What are the absolute last words you want to hear when invited to someone’s home for a meal?
Well, how about…
“We had some fish that was about to go bad, so we’re having it for dinner.”
Welcome to my world. A world you thought was all baguettes and chocolate.
Well it now includes dubious fish too.
The rules for hygiene are a little different here than in America. I was pretty shocked to see on my trip to the US in June, little bottles of hand-sanitizer dangling from people’s belts and fanny packs, as well as available in supermarkets with towelettes to wipe down the handles on shopping carts. But I’m equally shocked that people think it’s okay to leave stock-based preparations on the counter for a day or so, then consume then. (They use stock in science labs to grow bacteria since it’s such an inviting medium. Just so you know.)
Although some think we might need those little bottles of sanitizer around here pretty soon for Vélib’ hands, after riding around town for a few weeks, I’m almost inclined to agree with her after riding around for the past few weeks.
Although I’ve been certified in food sanitation, sometimes I just need to suspend logic around here and just go with the flow. The fish, though, I pushed aside. I’m thrilled to be accepted by the locals, but let’s not take this “I’m so French” thing too far…
And in case you think I only question French logic and think they’ve got it all sewn up, I should add that I worked in a restaurant in the states where if ever I tossed out a slimy piece of fruit covered in fuzzy-green mold, one woman in particular would dive in the garbage can, fish it out, and chew all around the moldy parts, then chastise me for tossing out “perfectly-edible fruit.” Yuck.
Since I was spending a fair amount of time in the French countryside this summer, we’d often go visit the local farm store that sells their own dairy products; mostly yogurt and fresh raw cream, as well as meat. My French hosts were horrified, I mean, absolutely taken-aback that they stored the raw and cured meats in the same refrigerated case as the yogurt and cheese. (These are the people offering the dernier jour fish for lunch, fyi.)
For some reason that’s a Very Big No-No here and when I asked why, at first they said it was bad for microbial transmission. When I mentioned that it was highly unlikely that microbes were going to walk a few feet across the refrigerator shelf, which I demonstrated by marching my two fingers across the dining table, they looked perplexed but I finally got them to grudgingly agree it was indeed rather unlikely.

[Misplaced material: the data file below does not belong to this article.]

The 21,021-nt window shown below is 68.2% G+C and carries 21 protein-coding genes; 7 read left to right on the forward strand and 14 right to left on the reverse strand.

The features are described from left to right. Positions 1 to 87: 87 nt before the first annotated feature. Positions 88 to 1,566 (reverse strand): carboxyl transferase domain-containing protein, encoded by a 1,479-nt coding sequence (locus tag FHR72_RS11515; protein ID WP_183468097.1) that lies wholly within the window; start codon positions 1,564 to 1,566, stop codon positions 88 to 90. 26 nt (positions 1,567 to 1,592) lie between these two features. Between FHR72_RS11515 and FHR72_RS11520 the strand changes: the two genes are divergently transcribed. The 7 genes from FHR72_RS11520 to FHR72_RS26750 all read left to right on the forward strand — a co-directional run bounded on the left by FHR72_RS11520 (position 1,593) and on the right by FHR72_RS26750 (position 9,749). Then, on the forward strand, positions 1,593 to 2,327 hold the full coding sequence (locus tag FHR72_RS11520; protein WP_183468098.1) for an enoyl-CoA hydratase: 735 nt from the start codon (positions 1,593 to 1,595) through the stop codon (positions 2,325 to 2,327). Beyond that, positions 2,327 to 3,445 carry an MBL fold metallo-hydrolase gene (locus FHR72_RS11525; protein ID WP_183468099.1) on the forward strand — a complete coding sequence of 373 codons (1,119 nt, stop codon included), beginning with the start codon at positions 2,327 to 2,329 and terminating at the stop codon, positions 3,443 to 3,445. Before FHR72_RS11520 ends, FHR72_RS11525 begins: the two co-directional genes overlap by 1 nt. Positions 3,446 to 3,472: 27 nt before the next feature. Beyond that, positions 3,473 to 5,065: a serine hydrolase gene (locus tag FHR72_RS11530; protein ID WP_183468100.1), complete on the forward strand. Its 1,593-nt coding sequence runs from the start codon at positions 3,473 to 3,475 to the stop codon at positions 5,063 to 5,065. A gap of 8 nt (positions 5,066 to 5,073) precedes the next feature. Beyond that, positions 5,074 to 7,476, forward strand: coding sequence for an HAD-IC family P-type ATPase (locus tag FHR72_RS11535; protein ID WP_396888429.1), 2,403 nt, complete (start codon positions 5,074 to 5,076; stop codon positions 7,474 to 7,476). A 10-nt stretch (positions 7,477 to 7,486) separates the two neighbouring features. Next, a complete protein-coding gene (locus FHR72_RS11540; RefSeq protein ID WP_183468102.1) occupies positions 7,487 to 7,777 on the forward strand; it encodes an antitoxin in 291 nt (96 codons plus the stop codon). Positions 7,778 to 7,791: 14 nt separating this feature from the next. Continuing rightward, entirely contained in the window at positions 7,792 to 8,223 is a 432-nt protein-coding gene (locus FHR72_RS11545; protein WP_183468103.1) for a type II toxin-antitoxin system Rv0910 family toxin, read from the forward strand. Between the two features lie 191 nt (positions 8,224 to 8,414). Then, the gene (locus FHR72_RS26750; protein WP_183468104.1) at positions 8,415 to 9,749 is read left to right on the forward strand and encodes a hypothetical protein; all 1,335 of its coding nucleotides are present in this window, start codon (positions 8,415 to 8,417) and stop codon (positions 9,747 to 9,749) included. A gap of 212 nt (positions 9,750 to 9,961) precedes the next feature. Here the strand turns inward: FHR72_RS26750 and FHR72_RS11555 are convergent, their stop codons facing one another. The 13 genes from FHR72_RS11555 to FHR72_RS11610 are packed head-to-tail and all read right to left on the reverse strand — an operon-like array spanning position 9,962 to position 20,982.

But then they came back with, “Well, you don’t want someone handling meat after handling dairy, do you?”
While that’s true, I don’t know how that’s any worse than at the charcuteries, which sells pork products as well as dry sausages and cooked slices of ham.
“Well, are you concerned at the charcuterie where they handle raw pork, then handle ham and pâté, and in between serving them, they just wipe their hands on a towel? Are you worried about eating the pâté when it’s covered with the same microbes as raw pork?”
Which everyone just kinda shrugged off.
I mean, that seems far more hazardous and likely to transmit germs than just sharing the same refrigerated space. But that’s just me.
And in a country where people, and me, have zero qualms about scarfing up steak tartare; raw beef mounded with a raw egg yolk, it’s odd they find it pas hygiénique to keep meat and cheese in the same vicinity. I wonder how they make those ham-and-cheese baguette sandwiches in all the bakeries? Scary, when you think about it. In fact, I’m laying off those frightening jambon gruyère sandwiches from now on.
Another suspension of logic is needed if you’ve ever taken a shower in Europe.
About 1 second after you’ve spun the shower knob you realize that all that good European design that you see in glossy magazines, whether it be a racy Italian sports car or a gorgeous piece of French bakeware, hasn’t made it to the bathrooms.
And what’s up with les serpillières?